I don’t care what you say anymore this is my life
Go ahead with your own life leave me alone.
—Billy Joel, My Life

People often do quite well financially selling their life story.  But stop and think for a minute what that statement means — “selling their life story.”  The complex personal investment each writer makes in his/her craft and the further psychological dynamic of autobiography have each seen repeated comment and exploration. See Calvin D. Peeler, From The Providence Of Kings To Copyrighted Things (And French Moral Rights), 9 Ind. Int’l & Comp. L. Rev. 423, 426 (1999)(authors’ moral rights “evolved from a societal concern about individual author’s and artist’s personality and reputation investments as they are exhibited through their creative work”);  C. R. Romiţan, The Right Of Authorship On A Work, 1 AGORA International Journal of Juridical Sciences 155, 158 (2014) (“The authorship of a work belongs only to individuals, because only they have the specific qualities of the creator, namely: intelligence, personality, sensibility, faculty to create, to think, to formulate ideas and also to expose them in an original and personally form. In order to recognize the authorship of a work, the law does not require any condition because it arises from the mere fact of creating the work”); see also Livingston, P. (2016). “Authorship.” In N. Carroll & J. Gibson (Eds.), The Routledge companion to philosophy of literature (pp.173-183). New York: Routledge, at 14 (autobiographies convey perspectives beyond what is “manifested in the texts alone”); Burke, P., “Representations of the Self from Petrarch to Descartes,” pp. 17-28 in Porter, R., (1997) Rewriting the self: histories from the Renaissance to the present, London: Routledge, at 17 (“‘man became a spiritual individual and recognized him- self as such’. The rise of self-awareness or subjectivity was reflected by the rise of autobiographies”).    Does a life story sold cease to be one’s own life?  Is it no longer an individual’s personal history?  Does it become someone else’s life? When I remember and describe my own history in my own language and way, has not my history somehow merged with my expression of it?  While one might ask if I can get it back, is it not just as natural for me to say why should I have to do that, as my story has never left me?  I mean, it is mine, isn’t it?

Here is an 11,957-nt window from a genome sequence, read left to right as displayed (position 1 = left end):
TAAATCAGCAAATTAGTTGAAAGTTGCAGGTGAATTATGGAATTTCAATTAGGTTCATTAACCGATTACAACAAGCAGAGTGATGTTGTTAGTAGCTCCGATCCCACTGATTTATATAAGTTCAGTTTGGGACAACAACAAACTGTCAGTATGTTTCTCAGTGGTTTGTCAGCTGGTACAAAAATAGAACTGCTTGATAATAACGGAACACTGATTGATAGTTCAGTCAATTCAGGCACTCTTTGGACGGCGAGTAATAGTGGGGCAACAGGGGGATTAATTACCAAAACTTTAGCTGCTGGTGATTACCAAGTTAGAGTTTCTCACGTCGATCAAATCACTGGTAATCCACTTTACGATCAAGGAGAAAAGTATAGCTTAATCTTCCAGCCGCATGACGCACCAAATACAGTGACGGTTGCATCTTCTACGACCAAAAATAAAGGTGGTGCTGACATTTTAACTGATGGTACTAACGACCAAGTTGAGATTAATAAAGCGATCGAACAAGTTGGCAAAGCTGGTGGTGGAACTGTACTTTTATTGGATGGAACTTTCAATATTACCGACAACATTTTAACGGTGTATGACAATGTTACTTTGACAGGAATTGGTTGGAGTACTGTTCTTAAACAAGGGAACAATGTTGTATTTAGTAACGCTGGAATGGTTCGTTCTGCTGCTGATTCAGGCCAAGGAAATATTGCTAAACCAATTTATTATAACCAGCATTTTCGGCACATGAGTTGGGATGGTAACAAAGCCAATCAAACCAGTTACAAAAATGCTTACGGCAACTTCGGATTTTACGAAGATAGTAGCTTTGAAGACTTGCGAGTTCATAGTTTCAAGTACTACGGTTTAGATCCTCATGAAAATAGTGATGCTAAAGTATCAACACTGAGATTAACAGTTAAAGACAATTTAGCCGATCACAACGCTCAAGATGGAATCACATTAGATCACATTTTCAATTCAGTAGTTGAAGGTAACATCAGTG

Such questions have been raised in real life courts (including a recent one in a New Jersey court and  those on which basketball is played) as well as in fiction ranging from Disney to a Seinfeld episode or two.  Given this blogger’s penchant for pop culture conduits into intellectual property law issues, a reader could reasonable anticipate that I have given up the formality of examining real cases.  Perhaps I have done so in favor of an extended riff on what could have been Kramer v. J Peterman, et al.   That would have been a possible fictional detour open to Seinfeld after the Van Buren Boys episode (in which Kramer sold all the stories he had accumulated over a life time for just $750) instead of the fictional course actually taken, the Peterman reality tour in the Muffin Tops episode.